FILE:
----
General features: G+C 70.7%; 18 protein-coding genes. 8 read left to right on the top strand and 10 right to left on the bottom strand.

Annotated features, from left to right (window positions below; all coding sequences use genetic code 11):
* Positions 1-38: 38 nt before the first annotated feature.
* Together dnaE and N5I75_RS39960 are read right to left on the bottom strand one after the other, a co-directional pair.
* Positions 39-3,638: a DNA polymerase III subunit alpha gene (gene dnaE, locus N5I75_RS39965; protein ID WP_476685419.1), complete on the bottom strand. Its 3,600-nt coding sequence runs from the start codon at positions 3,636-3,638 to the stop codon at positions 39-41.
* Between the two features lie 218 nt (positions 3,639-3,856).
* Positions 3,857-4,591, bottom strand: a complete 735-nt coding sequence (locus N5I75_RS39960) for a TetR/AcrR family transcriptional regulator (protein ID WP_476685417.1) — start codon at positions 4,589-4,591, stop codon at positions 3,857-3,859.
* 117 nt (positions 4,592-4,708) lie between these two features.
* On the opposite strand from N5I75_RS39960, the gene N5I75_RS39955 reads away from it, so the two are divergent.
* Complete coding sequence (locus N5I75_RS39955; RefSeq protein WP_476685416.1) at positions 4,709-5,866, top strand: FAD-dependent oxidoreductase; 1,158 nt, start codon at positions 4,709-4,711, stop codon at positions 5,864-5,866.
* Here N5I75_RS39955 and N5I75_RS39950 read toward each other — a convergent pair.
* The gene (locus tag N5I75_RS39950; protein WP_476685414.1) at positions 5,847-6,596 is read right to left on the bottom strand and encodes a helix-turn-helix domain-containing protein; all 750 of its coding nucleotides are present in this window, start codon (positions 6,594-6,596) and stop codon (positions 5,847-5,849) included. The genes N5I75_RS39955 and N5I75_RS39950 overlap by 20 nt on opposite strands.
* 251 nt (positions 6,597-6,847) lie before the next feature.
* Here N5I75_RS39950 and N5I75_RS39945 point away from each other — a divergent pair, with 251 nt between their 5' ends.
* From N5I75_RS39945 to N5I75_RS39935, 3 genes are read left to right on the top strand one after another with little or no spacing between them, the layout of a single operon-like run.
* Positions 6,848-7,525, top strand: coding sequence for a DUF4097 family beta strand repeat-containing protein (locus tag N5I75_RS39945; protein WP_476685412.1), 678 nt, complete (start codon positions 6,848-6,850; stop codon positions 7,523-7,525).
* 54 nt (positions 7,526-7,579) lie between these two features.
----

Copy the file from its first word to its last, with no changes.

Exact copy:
General features: G+C 70.7%; 18 protein-coding genes. 8 read left to right on the top strand and 10 right to left on the bottom strand.

Annotated features, from left to right (window positions below; all coding sequences use genetic code 11):
* Positions 1-38: 38 nt before the first annotated feature.
* Together dnaE and N5I75_RS39960 are read right to left on the bottom strand one after the other, a co-directional pair.
* Positions 39-3,638: a DNA polymerase III subunit alpha gene (gene dnaE, locus N5I75_RS39965; protein ID WP_476685419.1), complete on the bottom strand. Its 3,600-nt coding sequence runs from the start codon at positions 3,636-3,638 to the stop codon at positions 39-41.
* Between the two features lie 218 nt (positions 3,639-3,856).
* Positions 3,857-4,591, bottom strand: a complete 735-nt coding sequence (locus N5I75_RS39960) for a TetR/AcrR family transcriptional regulator (protein ID WP_476685417.1) — start codon at positions 4,589-4,591, stop codon at positions 3,857-3,859.
* 117 nt (positions 4,592-4,708) lie between these two features.
* On the opposite strand from N5I75_RS39960, the gene N5I75_RS39955 reads away from it, so the two are divergent.
* Complete coding sequence (locus N5I75_RS39955; RefSeq protein WP_476685416.1) at positions 4,709-5,866, top strand: FAD-dependent oxidoreductase; 1,158 nt, start codon at positions 4,709-4,711, stop codon at positions 5,864-5,866.
* Here N5I75_RS39955 and N5I75_RS39950 read toward each other — a convergent pair.
* The gene (locus tag N5I75_RS39950; protein WP_476685414.1) at positions 5,847-6,596 is read right to left on the bottom strand and encodes a helix-turn-helix domain-containing protein; all 750 of its coding nucleotides are present in this window, start codon (positions 6,594-6,596) and stop codon (positions 5,847-5,849) included. The genes N5I75_RS39955 and N5I75_RS39950 overlap by 20 nt on opposite strands.
* 251 nt (positions 6,597-6,847) lie before the next feature.
* Here N5I75_RS39950 and N5I75_RS39945 point away from each other — a divergent pair, with 251 nt between their 5' ends.
* From N5I75_RS39945 to N5I75_RS39935, 3 genes are read left to right on the top strand one after another with little or no spacing between them, the layout of a single operon-like run.
* Positions 6,848-7,525, top strand: coding sequence for a DUF4097 family beta strand repeat-containing protein (locus tag N5I75_RS39945; protein WP_476685412.1), 678 nt, complete (start codon positions 6,848-6,850; stop codon positions 7,523-7,525).
* 54 nt (positions 7,526-7,579) lie between these two features.